I’ve always been the glass half-full person when it comes to being an optimist or a pessimist. That likely has to do with my long connection to farming and the need to see things with a positive outlook when confronted with many challenges beyond your control.
But even optimists have been pushed to the extreme this past year as we have battled a pandemic and dealt with its effects on our personal and professional lives. I heard an ad recently for Viking Cruise Lines that equated our lives now to emerging from a long Norwegian winter.
Emerging though we are, with the rates of infection dropping as more people are vaccinated. Various sectors of the economy hard hit by the pandemic are reawakening. The corner has been turned.
That level of optimism is shown in the most recent quarterly general business survey conducted by the Minneapolis Federal Reserve. Sixty-five percent of the respondents said they were optimistic, compared with 40% in the October and January surveys. A little more than half of the respondents reported revenues were the same or better than in the same quarter a year ago.
This survey was conducted during the period when vaccinations were just beginning. But challenges remain in some economic sectors, particularly in the entertainment and recreation sector. Now that some mask mandates and social distancing requirements have been relaxed, those businesses see improvements..
But the biggest challenge as our economy starts to fully reopen is finding workers and supplies. The survey said nine of 10 respondents who were looking for new hires said hiring was difficult, and this was the case in all but two sectors; eight of 10 reported difficulty in entertainment and recreation and in professional, technical, and scientific services. Seven of 10 in accommodations and food service and in transportation and logistics said hiring was “extremely” difficult.
Outside of customer demand, hiring has become the biggest challenge for all respondents, followed closely by purchasing enough supplies, which are often unavailable or more expensive.
“There will be plenty of business, but we may not have the employees to take advantage of the business increase,” a South Dakota fast food franchisee said.
“We’re anticipating a strong summer for the lodging industry,” said the operator of a hotel in the Upper Peninsula. “Our problem will be, can we clean the rooms and sell them. We can’t find housekeeping staff.”
Many respondents pointed to the supplemental unemployment benefits from the federal government — an additional $300 a week — as the top factor for keeping workers on the sidelines as they can make as much not working as they would be employed.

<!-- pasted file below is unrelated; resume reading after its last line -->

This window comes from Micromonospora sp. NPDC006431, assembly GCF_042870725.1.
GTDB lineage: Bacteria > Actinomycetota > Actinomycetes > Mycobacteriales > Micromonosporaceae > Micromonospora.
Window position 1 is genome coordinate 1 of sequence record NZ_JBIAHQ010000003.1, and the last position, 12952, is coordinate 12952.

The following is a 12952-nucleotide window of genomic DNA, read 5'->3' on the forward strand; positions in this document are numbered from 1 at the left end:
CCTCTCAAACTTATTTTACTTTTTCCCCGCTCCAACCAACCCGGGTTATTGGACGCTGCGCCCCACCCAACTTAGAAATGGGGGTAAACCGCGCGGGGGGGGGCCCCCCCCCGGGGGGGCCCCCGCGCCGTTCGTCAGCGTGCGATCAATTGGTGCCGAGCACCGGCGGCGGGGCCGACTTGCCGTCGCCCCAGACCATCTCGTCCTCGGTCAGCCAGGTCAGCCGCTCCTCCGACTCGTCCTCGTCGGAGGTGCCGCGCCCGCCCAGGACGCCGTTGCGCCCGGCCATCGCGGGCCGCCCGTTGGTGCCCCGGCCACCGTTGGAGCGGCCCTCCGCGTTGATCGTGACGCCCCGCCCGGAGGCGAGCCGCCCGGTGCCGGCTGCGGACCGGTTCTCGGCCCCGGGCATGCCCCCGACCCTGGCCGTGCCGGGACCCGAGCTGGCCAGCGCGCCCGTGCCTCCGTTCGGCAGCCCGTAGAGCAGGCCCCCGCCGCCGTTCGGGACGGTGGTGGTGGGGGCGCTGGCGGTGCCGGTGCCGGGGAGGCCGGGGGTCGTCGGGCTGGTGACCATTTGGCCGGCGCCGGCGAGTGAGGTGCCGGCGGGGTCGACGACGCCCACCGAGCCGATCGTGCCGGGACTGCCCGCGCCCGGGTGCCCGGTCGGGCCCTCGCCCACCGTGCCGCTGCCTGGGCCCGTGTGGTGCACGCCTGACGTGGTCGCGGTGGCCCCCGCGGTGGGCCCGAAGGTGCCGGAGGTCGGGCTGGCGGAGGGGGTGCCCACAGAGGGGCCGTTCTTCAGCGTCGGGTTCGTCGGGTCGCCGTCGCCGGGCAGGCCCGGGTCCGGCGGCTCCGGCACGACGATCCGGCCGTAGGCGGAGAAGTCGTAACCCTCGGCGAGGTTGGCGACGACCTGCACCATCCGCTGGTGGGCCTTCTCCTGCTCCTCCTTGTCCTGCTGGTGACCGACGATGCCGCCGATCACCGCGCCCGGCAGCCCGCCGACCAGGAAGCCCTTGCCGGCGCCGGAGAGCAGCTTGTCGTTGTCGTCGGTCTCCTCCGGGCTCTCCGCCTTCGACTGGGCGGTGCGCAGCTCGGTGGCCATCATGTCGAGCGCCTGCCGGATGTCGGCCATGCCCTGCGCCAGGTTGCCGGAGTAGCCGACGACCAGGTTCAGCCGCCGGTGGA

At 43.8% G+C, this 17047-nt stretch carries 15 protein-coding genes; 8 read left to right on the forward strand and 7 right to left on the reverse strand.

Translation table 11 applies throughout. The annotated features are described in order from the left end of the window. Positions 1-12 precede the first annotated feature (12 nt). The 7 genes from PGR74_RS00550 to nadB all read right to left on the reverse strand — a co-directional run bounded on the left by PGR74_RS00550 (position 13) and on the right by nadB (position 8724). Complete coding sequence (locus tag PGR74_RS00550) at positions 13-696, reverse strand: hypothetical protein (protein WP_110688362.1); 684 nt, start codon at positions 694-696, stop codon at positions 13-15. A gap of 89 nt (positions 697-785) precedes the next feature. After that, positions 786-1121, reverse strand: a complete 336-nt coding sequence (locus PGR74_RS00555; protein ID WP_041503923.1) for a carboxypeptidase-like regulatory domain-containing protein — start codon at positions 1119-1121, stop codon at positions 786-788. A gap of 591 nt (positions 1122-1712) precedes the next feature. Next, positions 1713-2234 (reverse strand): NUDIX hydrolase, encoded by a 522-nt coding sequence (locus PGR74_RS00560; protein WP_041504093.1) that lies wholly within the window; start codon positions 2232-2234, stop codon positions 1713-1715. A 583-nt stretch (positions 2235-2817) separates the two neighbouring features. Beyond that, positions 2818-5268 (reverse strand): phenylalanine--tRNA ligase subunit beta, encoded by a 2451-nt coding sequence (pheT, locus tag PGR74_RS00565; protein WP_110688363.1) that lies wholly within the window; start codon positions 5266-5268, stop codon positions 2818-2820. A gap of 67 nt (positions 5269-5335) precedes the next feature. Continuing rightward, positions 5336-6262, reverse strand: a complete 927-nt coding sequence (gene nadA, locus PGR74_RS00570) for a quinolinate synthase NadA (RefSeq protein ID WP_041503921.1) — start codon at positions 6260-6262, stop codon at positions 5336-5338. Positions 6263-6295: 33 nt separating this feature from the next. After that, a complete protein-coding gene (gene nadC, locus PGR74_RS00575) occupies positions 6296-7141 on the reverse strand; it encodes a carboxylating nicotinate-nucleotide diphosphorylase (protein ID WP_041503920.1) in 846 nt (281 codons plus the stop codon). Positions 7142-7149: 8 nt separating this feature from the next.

But that’s not the only factor. Others said it’s been difficult to find workers since even before the pandemic because of their rural location or that workers needs are specialized and not enough are being trained.
Another factor I have seen in similar surveys and analyses is the lack of childcare and uncertainty about schools also is keeping many parents home. While summer will be here soon and many schools are resuming in-person attendance, the childcare challenge will linger.
Among businesses planning to hire, 58% have already raised wages compared to last April and 77% plan to raise wages by the end of the year.
The pandemic has caused many issues with the global supply chain, which respondents said is having an impact on their business, depending on the sector. Limited quantities and shipment delays threaten business growth.
Not all industries were hit equally. Construction and manufacturing had the worst of it, with around half of respondents reporting price increases exceeding 10% for nonlabor inputs. That’s double the average for all respondents.
I saw this first-hand as the price I paid for a ¾-inch of plywood recently went from $81 to $91 in less than a week. Lumber prices have soared in the past year.
In the 7 Rivers Region, the three challenges that we had prior to the pandemic — housing, child care and transportation — have not gone away. So as we get back whatever the new normal is going to be, it’s critical that we find some solutions. All three are connected to getting employees back into the workforce.